Help-seeker expectations and outcomes of a crisis support service: Comparison of suicide-related and non-suicide-related contacts to Lifeline Australia

Megan O'Riordan, Jennifer Ma, Kelly Mazzer, Philip J. Batterham, Kairi Kõlves, Alan Woodward, Britt Klein, Mark Larsen, Roland Goecke, Madelyn Gould, Debra Rickwood

Research output: Contribution to journalArticlepeer-review

2 Citations (Scopus)

Abstract

Lifeline Australia aims to prevent suicide and support community members in personal crisis via the provision of free anonymous telephone, online chat and text message services. This study aimed to identify the expectations and outcomes of Lifeline help-seekers, including whether there are differences between suicide-related and non-suicide-related contacts. Help-seekers (N = 553) who had previously contacted Lifeline via telephone, online chat, or text message crisis services were recruited via social media and a link provided after Lifeline service use, who completed an online survey about their awareness, expectations and outcomes of Lifeline's services. The responses from help-seekers who self-reported suicide-related and non-suicide-related reasons for contact were compared. Participants were highly aware of Lifeline's services, particularly the phone service. The main expectations of all help-seekers were to feel heard and listened to, feel less upset and feel understood. There were 59.5% of the sample that reported suicidality as a reason for contact. Suicide-related contacts endorsed more reasons for contact than non-suicide-related contacts. Expectations of suicide-related help-seekers were greater, but they were less likely to report that their expectations were met. The high expectations and complexity of suicide-related contacts reveal the challenges in meeting the needs of this high-priority group, particularly within the context of the multiple demands on crisis support services.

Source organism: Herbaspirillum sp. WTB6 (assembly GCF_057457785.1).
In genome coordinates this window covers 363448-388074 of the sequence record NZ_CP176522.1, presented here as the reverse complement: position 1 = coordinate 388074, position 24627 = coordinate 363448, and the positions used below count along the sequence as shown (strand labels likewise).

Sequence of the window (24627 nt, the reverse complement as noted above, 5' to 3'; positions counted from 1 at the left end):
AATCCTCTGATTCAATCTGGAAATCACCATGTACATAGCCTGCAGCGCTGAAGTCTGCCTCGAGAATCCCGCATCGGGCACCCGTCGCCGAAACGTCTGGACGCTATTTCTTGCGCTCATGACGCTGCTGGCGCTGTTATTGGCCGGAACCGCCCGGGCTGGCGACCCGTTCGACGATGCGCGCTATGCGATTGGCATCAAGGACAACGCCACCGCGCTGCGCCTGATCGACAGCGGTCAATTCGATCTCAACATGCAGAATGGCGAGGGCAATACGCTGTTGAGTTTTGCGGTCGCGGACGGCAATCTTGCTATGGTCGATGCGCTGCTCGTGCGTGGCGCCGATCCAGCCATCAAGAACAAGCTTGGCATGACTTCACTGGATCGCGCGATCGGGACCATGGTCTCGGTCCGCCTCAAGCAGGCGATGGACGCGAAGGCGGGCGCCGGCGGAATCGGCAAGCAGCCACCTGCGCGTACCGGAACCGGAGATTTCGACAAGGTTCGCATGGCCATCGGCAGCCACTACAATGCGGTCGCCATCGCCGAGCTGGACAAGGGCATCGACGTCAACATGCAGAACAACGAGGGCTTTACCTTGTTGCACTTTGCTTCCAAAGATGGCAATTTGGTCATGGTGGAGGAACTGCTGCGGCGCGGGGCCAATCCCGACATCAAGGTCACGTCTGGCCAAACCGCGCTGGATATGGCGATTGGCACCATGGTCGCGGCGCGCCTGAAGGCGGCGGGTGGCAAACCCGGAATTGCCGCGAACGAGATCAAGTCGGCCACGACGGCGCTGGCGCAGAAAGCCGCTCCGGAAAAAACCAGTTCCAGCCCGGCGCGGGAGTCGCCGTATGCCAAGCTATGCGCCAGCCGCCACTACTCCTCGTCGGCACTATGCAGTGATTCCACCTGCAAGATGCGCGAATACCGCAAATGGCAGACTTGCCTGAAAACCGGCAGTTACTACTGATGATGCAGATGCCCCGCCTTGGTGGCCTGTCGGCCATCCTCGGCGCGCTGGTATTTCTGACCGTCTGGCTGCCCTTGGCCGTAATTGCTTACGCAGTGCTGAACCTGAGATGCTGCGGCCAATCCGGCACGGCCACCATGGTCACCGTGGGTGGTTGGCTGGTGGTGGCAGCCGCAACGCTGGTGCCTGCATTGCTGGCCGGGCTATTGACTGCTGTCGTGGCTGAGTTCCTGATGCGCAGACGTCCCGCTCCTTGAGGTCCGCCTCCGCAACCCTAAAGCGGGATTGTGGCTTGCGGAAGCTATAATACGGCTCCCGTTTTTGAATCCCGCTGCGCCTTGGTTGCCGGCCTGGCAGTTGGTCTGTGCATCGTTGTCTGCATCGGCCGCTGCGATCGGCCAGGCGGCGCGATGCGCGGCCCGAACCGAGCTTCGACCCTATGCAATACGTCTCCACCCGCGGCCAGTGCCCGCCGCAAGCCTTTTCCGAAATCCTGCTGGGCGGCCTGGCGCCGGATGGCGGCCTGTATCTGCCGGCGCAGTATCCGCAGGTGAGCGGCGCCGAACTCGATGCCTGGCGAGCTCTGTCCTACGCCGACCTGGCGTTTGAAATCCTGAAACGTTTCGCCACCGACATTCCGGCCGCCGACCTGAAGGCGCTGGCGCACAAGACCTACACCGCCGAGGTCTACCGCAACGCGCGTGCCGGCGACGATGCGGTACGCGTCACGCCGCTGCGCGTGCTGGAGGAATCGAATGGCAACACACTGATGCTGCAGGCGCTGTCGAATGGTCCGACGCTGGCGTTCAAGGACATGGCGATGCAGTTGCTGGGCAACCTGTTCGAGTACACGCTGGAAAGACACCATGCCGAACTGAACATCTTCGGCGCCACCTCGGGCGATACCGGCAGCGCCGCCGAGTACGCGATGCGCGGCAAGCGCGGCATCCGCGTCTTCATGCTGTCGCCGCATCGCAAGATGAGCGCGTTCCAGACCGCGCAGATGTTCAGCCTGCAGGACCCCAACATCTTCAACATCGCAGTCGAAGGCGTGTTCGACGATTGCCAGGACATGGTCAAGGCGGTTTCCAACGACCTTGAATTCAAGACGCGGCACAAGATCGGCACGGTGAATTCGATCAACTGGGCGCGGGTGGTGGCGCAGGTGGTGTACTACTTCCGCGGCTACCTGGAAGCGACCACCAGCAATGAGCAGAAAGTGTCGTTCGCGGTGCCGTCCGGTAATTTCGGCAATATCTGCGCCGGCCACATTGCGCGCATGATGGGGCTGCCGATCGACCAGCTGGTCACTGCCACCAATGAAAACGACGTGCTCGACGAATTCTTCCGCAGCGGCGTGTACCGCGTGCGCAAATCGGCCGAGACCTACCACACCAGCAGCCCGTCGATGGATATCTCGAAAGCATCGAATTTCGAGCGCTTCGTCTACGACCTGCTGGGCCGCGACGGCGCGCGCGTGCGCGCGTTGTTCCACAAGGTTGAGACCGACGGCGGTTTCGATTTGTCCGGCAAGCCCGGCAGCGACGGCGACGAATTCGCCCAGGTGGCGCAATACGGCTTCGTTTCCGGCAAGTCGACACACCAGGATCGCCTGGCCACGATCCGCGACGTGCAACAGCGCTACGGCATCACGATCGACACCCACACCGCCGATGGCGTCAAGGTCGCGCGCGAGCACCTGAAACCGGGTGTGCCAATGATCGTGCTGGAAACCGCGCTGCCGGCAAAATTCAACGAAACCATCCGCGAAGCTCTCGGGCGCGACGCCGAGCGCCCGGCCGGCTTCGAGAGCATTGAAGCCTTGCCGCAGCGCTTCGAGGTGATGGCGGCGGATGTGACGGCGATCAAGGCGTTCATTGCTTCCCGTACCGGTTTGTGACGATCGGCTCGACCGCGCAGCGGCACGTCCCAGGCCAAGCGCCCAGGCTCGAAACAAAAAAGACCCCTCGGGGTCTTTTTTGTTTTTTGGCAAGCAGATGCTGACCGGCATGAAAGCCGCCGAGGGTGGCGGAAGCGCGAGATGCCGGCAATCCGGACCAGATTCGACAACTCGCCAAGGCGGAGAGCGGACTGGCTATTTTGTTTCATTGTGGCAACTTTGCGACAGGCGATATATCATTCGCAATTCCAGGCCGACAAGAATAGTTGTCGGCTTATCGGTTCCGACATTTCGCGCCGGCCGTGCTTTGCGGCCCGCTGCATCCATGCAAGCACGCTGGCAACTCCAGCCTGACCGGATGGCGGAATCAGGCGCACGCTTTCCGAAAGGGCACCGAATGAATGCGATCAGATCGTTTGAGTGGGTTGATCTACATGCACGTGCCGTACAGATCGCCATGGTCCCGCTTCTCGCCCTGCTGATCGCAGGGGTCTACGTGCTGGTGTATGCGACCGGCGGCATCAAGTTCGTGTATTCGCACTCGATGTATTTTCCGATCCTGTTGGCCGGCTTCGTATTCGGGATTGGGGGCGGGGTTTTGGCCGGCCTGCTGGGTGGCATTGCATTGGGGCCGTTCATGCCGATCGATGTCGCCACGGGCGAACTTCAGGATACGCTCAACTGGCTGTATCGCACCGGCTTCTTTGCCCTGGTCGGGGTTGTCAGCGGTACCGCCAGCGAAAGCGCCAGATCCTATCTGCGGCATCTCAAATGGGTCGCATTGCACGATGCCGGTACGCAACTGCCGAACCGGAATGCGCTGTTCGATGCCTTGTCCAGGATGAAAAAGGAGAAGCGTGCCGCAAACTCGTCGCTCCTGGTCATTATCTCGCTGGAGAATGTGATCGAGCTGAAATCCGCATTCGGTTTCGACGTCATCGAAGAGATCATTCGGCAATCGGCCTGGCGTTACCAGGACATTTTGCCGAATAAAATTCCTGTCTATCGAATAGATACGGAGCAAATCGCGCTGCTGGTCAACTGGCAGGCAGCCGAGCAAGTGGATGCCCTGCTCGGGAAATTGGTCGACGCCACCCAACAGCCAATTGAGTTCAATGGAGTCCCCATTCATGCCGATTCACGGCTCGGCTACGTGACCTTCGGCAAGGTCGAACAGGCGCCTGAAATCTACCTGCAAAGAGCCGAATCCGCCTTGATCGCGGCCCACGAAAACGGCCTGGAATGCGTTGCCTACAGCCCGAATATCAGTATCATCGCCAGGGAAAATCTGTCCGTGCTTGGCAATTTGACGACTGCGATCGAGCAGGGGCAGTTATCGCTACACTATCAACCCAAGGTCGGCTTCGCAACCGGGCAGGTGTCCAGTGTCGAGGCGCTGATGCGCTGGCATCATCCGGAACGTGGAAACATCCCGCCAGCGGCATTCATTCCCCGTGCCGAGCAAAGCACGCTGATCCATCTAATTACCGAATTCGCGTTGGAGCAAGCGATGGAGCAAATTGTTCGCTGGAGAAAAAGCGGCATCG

Original languageEnglish
Pages (from-to)e4535-e4544
Number of pages10
JournalHealth and Social Care in the Community
Volume30
Issue number6
DOIs
Publication statusPublished - 8 Jun 2022

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